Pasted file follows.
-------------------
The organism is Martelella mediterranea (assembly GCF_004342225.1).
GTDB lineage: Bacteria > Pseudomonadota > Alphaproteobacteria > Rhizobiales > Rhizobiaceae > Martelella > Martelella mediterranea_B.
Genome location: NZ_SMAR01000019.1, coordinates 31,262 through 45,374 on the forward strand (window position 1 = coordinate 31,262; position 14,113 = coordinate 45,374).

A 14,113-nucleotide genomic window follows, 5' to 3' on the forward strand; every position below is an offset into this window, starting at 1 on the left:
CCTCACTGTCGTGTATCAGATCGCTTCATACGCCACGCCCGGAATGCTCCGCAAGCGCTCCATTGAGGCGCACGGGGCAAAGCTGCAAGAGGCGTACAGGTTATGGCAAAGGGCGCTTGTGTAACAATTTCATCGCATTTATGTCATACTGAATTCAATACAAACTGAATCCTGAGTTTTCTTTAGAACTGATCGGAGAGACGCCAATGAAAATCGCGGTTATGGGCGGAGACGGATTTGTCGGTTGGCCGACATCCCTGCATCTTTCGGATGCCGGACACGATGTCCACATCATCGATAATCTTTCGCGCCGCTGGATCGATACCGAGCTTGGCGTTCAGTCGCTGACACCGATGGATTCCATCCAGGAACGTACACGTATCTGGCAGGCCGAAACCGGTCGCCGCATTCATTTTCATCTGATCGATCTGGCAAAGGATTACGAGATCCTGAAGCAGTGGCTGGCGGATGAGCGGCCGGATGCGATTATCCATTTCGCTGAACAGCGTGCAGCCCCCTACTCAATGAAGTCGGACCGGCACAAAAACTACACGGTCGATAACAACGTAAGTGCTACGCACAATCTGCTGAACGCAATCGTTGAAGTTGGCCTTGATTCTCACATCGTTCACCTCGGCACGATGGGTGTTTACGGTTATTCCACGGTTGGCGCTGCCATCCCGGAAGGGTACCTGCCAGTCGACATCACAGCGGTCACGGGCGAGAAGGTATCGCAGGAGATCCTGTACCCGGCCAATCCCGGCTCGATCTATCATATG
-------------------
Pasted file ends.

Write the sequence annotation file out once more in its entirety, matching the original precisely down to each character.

The organism is Martelella mediterranea (assembly GCF_004342225.1).
GTDB lineage: Bacteria > Pseudomonadota > Alphaproteobacteria > Rhizobiales > Rhizobiaceae > Martelella > Martelella mediterranea_B.
Genome location: NZ_SMAR01000019.1, coordinates 31,262 through 45,374 on the forward strand (window position 1 = coordinate 31,262; position 14,113 = coordinate 45,374).

A 14,113-nucleotide genomic window follows, 5' to 3' on the forward strand; every position below is an offset into this window, starting at 1 on the left:
CCTCACTGTCGTGTATCAGATCGCTTCATACGCCACGCCCGGAATGCTCCGCAAGCGCTCCATTGAGGCGCACGGGGCAAAGCTGCAAGAGGCGTACAGGTTATGGCAAAGGGCGCTTGTGTAACAATTTCATCGCATTTATGTCATACTGAATTCAATACAAACTGAATCCTGAGTTTTCTTTAGAACTGATCGGAGAGACGCCAATGAAAATCGCGGTTATGGGCGGAGACGGATTTGTCGGTTGGCCGACATCCCTGCATCTTTCGGATGCCGGACACGATGTCCACATCATCGATAATCTTTCGCGCCGCTGGATCGATACCGAGCTTGGCGTTCAGTCGCTGACACCGATGGATTCCATCCAGGAACGTACACGTATCTGGCAGGCCGAAACCGGTCGCCGCATTCATTTTCATCTGATCGATCTGGCAAAGGATTACGAGATCCTGAAGCAGTGGCTGGCGGATGAGCGGCCGGATGCGATTATCCATTTCGCTGAACAGCGTGCAGCCCCCTACTCAATGAAGTCGGACCGGCACAAAAACTACACGGTCGATAACAACGTAAGTGCTACGCACAATCTGCTGAACGCAATCGTTGAAGTTGGCCTTGATTCTCACATCGTTCACCTCGGCACGATGGGTGTTTACGGTTATTCCACGGTTGGCGCTGCCATCCCGGAAGGGTACCTGCCAGTCGACATCACAGCGGTCACGGGCGAGAAGGTATCGCAGGAGATCCTGTACCCGGCCAATCCCGGCTCGATCTATCATATG